There's one gratifying thing about talking to a Manxman: You never have to talk how to spell your name - at least if it is Cojeen, Fargher, Keig, Mylroi, Quirk, Radcliffe or any other several dozen surnames that originated on the Isle of Man.

There, on the 227-square-mile dependency of Great Britain halfway beyween Ireland and England in the Irish sea, a name like Radcliffe (with a "d" and "e") becomes pretty repetitious in the telephone book and, for that matter, the cemetery.

The same goes for Bridson, Brew, Comaish, Crellin, Gawne, Gilrea, Joughin, Leece, Looney, Sayle, Scarffe, Teare and Watterson. SOme are names with a distinctly Celtic ring, others reflect a Scandinavian ancestry dating from four centuries of Viking rule.

Two people with a better idea than most about what's in a Manx name, Betty Quirk Hanson and Geoffrey Thomas Crellin, members of the Isle of Man's 1,000-year-old parliament called Tynwald, stopped in Washington en route to Cleveland to help the North American Manx Association observe its golden jubilee. While here, they extended a couple of invitations. One was to the "Millennium of Tynwald" next summer.

"It's just going to be a simple little 1,000-year celebration," said Crellin, "nothing to do with the ethereal at all."

The other invitation was to descendants of Manx emigres to use something called "Operation Roots."

Long fascinated with their own origins that date back to the Celts, the Manx took more than polite interest in the American TV series "Roots." It wound up inspiring them to set up a process offering assistance through government and church documents to people with Manx surnames interested in tracing their genealogy.

Usually those surnames start with a C, K or Q and roll off the tongue sounding like some ancient or mystical order of Druids. To a Manxman, though, they don't sound odd. Neither does he place much stock in the coincidence of kinship.

"At home," said Crellin, also an authority on the Manx poet T. E. Brown, "we have a saying: 'Same name, no relation, different name, second cousin."

Though the island's population hovers around 60,000 (and is hardly growing by leaps and bounds with fewer than 200 lives birth annually), authorities display more than casual interest in far-flung offspring. They optimistically reckon that worldwide there are a million Manx descendants. About 250,000 are in the United States, 180 of them in Washington. And Pitcairn Island is alive with them because the Bounty's crew, you'll remember, was Manx.

The Bounty legend, in fact, is one the Manx know intimately, as demonstrated by Betty Hanson. Captain Bligh was married in Douglas, the island's capital, where he also met Manxman Fletcher Christian, who later led the mutiny. The meeting occurred at a party given by the family of Christian's cousin Peter Heywood. Heywood also sailed on the Bounty at the insistence of his Manx family, who thought the sea voyage would be good for what ailed him.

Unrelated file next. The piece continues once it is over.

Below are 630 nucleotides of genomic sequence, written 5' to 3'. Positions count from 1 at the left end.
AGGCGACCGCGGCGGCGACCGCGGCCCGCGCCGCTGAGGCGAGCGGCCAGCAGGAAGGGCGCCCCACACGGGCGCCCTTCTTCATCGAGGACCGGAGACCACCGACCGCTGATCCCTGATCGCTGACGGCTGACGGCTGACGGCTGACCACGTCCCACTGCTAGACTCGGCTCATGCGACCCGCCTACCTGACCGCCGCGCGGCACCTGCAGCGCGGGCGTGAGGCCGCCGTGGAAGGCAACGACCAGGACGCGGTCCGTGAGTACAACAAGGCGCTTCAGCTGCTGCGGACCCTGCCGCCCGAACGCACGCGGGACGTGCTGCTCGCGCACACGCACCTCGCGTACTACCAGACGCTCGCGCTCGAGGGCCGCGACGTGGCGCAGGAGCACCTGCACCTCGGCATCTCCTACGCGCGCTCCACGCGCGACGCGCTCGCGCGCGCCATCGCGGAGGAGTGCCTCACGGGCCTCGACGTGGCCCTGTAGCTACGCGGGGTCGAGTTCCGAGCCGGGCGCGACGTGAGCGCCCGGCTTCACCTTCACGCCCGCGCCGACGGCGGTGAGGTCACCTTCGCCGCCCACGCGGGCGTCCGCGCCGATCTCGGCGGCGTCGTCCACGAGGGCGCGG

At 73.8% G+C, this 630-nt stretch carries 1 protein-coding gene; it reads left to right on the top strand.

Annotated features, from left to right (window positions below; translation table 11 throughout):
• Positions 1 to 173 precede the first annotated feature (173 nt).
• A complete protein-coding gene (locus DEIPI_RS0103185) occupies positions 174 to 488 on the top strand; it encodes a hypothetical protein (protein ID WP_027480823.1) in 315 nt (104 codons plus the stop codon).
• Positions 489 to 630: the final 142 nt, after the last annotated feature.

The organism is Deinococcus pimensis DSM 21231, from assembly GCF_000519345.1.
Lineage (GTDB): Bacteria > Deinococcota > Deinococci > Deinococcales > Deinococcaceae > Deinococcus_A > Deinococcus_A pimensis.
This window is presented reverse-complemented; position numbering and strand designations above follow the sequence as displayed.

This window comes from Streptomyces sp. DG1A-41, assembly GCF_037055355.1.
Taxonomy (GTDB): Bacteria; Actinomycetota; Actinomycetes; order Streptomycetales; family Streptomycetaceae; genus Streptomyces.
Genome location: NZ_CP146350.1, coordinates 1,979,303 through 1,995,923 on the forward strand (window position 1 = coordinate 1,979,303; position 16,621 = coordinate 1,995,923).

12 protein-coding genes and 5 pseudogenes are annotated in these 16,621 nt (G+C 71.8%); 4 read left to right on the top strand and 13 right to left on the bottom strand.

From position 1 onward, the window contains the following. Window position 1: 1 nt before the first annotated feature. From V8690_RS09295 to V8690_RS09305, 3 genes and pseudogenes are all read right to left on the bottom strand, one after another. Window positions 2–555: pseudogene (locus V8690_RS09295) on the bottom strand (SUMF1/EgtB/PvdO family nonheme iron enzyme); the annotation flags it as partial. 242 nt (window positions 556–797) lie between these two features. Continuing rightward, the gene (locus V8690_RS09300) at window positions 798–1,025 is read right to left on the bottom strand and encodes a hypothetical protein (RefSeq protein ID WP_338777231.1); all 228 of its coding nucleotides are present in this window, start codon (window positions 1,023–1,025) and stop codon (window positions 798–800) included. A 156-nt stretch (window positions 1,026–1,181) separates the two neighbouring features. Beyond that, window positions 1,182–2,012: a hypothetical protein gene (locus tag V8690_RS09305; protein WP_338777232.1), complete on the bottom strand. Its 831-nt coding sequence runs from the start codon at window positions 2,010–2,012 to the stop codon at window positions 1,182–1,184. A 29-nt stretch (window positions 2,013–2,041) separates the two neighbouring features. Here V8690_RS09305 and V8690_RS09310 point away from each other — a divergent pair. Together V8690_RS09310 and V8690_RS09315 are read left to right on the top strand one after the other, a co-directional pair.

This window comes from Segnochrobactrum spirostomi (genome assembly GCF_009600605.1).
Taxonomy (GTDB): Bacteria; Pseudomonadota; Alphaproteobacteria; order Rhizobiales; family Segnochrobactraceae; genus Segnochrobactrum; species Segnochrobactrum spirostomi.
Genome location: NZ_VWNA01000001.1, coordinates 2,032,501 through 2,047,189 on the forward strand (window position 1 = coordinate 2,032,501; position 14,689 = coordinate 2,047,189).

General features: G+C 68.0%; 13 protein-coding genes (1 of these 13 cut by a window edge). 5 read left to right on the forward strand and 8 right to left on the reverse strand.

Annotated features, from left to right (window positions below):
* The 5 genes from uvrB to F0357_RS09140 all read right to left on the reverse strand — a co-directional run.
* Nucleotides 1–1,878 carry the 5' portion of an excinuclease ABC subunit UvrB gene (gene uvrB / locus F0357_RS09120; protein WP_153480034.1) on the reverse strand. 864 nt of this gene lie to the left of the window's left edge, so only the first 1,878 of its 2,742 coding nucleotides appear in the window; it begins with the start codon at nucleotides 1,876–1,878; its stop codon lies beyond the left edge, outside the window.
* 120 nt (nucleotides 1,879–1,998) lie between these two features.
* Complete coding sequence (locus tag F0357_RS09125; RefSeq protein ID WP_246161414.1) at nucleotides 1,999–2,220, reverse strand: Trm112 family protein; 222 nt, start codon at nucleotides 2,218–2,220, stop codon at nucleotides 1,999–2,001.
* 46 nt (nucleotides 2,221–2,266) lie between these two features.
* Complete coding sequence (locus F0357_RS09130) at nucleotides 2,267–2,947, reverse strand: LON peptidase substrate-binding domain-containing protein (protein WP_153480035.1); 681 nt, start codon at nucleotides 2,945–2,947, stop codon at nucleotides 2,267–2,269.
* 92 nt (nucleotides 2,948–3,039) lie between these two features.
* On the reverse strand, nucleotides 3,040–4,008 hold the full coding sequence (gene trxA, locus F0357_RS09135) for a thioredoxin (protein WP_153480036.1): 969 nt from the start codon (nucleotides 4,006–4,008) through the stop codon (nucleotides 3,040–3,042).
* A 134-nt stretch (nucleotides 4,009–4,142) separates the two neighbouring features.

Rounding up everybody, whether from Pitcairn or Washington, in time for the "Millennium" is not to be confused with any "gimmicky" effort to beef up the island's tourist industry, according to Crellin.

"I'm terrified people might think that."

Even so it is at that event next summer that Manx folsk hope their Lord of Man (actually a woman - Queen Elizabeth II) and anybody else interested in the world's oldest continuous bicameral legislature will join them.

But not necessarily stay on.

With no inheritance tax, a flat 21 percent income tax for all ("We made a big concession last May," said Crellin, "by knocking off .25 of a percentage point"), 4 percent unemployment, 8 percent inflation and a $2-million budget surplus, the island is a model of monetary restraint if not also a fabled haven for the wealthy.

It also boasts one of the world's lowest crime rates, which some Manx might attribute to a unique law that permits punishment for some crimes by whipping with a birch rod.

It is hardly any wonder then that Manx folks get a trifle touch when civilization pokes its nose into the island's business, as the European Court of Human Rights at Strasbourg, France, did last winter.

In a 6-to-1 decision, the court found the practice of judicial corporal punishment "degrading" and "inhuman."

"We resent another country, or group of countries, interfering," said Crellin.

Another unique, if ancient, law permits Manx people to saly on sight all Scots. Scots visiting there next summer need have to fear, however. The last murder by a Manxman of anyone, not necessarily a Scot, was 40 years ago.